Wow. So there’s this problem that I’ve been trying to solve for the last three weeks, on and off, when I get the time to focus on it for a bit.
It has now become time-critical so a decision had to be made. When it came up on my list (again) tonight, I’d had a very productive afternoon working through my to-dos, but I could feel this one thing lurking around in my peripheral vision, waiting down there at the bottom of the list, and I have to say I was dreading having to deal with it again. I felt like I had thought through every possible angle and would just come up blank again.
So – when it was time to bite the bullet – I got up and grabbed a glass of water and mentally prepared myself. And I thought – I need to do something differently, I need to centre myself and ask for an answer, I need to do something… and when I looked around my rather untidy loungeroom I just didn’t feel like sitting down and meditating on it. Instead I decided to go for a quick walk. My husband was in reading bedtime stories to my daughter, so I popped my head in and told them I was going out for a walk, ten minutes max, to clear my head, and off I went.
As I headed down the driveway I said to myself – “So. I need to make a decision here.” And I stated the problem out loud (well, sort of under my breath I guess, so as not to alarm the neighbours!), and the reason it was now critical to move on this decision, so it was clear in my head.
And do you know what –
the answer was just there.
Straight away, before I’d even finished crossing the road. It was clear and simple. I poked around for a minute looking for holes, but it was water tight. So there it was. I spent the next 5 minutes working through contingencies, dependencies and time lines, and then outlined my action plan for when I returned to my computer.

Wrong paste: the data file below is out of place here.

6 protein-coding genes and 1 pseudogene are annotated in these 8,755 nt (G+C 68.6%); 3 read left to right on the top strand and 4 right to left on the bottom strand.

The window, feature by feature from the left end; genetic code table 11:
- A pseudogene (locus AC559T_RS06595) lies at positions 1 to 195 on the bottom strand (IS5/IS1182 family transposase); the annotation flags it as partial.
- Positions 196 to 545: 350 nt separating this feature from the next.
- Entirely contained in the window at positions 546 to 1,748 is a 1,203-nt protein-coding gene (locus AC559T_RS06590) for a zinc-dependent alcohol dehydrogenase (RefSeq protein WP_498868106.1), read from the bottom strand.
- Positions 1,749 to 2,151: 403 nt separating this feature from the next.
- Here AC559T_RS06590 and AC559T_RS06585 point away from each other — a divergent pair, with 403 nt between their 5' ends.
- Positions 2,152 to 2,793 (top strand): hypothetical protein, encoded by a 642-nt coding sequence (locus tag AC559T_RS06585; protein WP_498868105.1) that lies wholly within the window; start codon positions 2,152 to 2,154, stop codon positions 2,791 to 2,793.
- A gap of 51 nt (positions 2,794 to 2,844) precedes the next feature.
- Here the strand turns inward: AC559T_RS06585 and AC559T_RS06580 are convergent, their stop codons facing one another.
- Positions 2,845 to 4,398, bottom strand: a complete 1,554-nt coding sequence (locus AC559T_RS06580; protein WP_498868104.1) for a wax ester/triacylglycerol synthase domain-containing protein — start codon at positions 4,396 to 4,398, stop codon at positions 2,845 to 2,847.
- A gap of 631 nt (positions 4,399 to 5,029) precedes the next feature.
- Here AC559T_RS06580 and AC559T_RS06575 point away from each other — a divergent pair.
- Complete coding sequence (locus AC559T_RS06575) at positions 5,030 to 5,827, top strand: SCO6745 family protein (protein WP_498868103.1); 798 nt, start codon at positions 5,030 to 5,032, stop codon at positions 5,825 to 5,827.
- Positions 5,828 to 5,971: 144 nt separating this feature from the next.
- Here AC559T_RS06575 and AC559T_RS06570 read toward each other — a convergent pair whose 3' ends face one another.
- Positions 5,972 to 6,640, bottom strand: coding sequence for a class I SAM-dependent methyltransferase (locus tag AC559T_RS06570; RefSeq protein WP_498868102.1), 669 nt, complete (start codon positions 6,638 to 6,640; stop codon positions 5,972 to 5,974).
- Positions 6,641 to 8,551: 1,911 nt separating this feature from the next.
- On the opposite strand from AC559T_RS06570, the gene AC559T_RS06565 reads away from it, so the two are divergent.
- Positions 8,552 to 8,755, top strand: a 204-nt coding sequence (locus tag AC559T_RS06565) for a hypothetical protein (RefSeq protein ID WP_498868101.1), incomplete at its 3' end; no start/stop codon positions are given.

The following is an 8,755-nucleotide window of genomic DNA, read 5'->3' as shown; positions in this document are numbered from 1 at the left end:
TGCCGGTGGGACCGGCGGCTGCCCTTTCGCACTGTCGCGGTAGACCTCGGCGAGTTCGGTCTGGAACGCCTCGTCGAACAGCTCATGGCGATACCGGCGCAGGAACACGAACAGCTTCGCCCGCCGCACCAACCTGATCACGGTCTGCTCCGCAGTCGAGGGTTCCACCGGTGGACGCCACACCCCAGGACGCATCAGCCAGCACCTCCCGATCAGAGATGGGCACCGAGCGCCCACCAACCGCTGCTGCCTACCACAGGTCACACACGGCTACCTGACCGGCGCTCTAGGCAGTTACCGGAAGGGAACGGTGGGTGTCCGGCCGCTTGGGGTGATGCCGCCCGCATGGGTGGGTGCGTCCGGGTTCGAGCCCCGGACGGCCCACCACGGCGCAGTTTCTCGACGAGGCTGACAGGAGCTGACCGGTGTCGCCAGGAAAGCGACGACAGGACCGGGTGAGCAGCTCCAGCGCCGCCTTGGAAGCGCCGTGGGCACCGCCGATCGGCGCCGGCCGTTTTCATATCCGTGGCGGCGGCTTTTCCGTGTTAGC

Then I thought – what if I did this every time I was stuck making a decision? What if I did this every day? How much more productive would I be? I think I know intellectually that you need to give your focus to a task to the exclusion of all other distractions, but until now I haven’t been very good at this. Now I know that a change of scenery, a firm intention, and a deadline all seem to have come together to create the space for the answers to appear. Because they are always, always there, you know. We just need to let them in, open the door, shine the light in the right direction, listen to the change in the wind.
I hope I can hold on to this understanding for the next time I’m faced with a seemingly impossible decision, that I can build it into my toolkit and enjoy how smoothly things can flow when I’m open to those answers I hadn’t even thought of. Give it a try next time you’re stuck… what have you got to lose.